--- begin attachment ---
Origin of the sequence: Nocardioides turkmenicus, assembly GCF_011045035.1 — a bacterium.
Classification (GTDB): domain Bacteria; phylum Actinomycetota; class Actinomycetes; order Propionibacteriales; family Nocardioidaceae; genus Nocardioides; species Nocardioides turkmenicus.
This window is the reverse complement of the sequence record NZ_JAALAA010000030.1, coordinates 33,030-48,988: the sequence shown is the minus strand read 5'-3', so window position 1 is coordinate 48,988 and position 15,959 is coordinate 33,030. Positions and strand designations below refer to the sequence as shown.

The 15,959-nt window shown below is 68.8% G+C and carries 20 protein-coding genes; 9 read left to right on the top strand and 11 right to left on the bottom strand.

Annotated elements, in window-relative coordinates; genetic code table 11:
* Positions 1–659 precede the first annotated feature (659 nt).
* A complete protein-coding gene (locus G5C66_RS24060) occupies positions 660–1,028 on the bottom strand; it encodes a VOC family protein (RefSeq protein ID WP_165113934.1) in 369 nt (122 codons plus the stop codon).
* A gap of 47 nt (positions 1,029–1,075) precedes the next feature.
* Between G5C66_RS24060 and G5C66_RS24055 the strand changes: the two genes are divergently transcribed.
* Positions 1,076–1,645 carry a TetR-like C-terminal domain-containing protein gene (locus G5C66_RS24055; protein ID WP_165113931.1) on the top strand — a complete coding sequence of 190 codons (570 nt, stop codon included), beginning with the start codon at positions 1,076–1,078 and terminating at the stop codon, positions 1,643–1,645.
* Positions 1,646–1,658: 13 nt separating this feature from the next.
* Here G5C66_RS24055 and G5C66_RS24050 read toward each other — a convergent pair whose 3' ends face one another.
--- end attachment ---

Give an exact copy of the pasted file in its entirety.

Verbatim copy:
Origin of the sequence: Nocardioides turkmenicus, assembly GCF_011045035.1 — a bacterium.
Classification (GTDB): domain Bacteria; phylum Actinomycetota; class Actinomycetes; order Propionibacteriales; family Nocardioidaceae; genus Nocardioides; species Nocardioides turkmenicus.
This window is the reverse complement of the sequence record NZ_JAALAA010000030.1, coordinates 33,030-48,988: the sequence shown is the minus strand read 5'-3', so window position 1 is coordinate 48,988 and position 15,959 is coordinate 33,030. Positions and strand designations below refer to the sequence as shown.

The 15,959-nt window shown below is 68.8% G+C and carries 20 protein-coding genes; 9 read left to right on the top strand and 11 right to left on the bottom strand.

Annotated elements, in window-relative coordinates; genetic code table 11:
* Positions 1–659 precede the first annotated feature (659 nt).
* A complete protein-coding gene (locus G5C66_RS24060) occupies positions 660–1,028 on the bottom strand; it encodes a VOC family protein (RefSeq protein ID WP_165113934.1) in 369 nt (122 codons plus the stop codon).
* A gap of 47 nt (positions 1,029–1,075) precedes the next feature.
* Between G5C66_RS24060 and G5C66_RS24055 the strand changes: the two genes are divergently transcribed.
* Positions 1,076–1,645 carry a TetR-like C-terminal domain-containing protein gene (locus G5C66_RS24055; protein ID WP_165113931.1) on the top strand — a complete coding sequence of 190 codons (570 nt, stop codon included), beginning with the start codon at positions 1,076–1,078 and terminating at the stop codon, positions 1,643–1,645.
* Positions 1,646–1,658: 13 nt separating this feature from the next.
* Here G5C66_RS24055 and G5C66_RS24050 read toward each other — a convergent pair whose 3' ends face one another.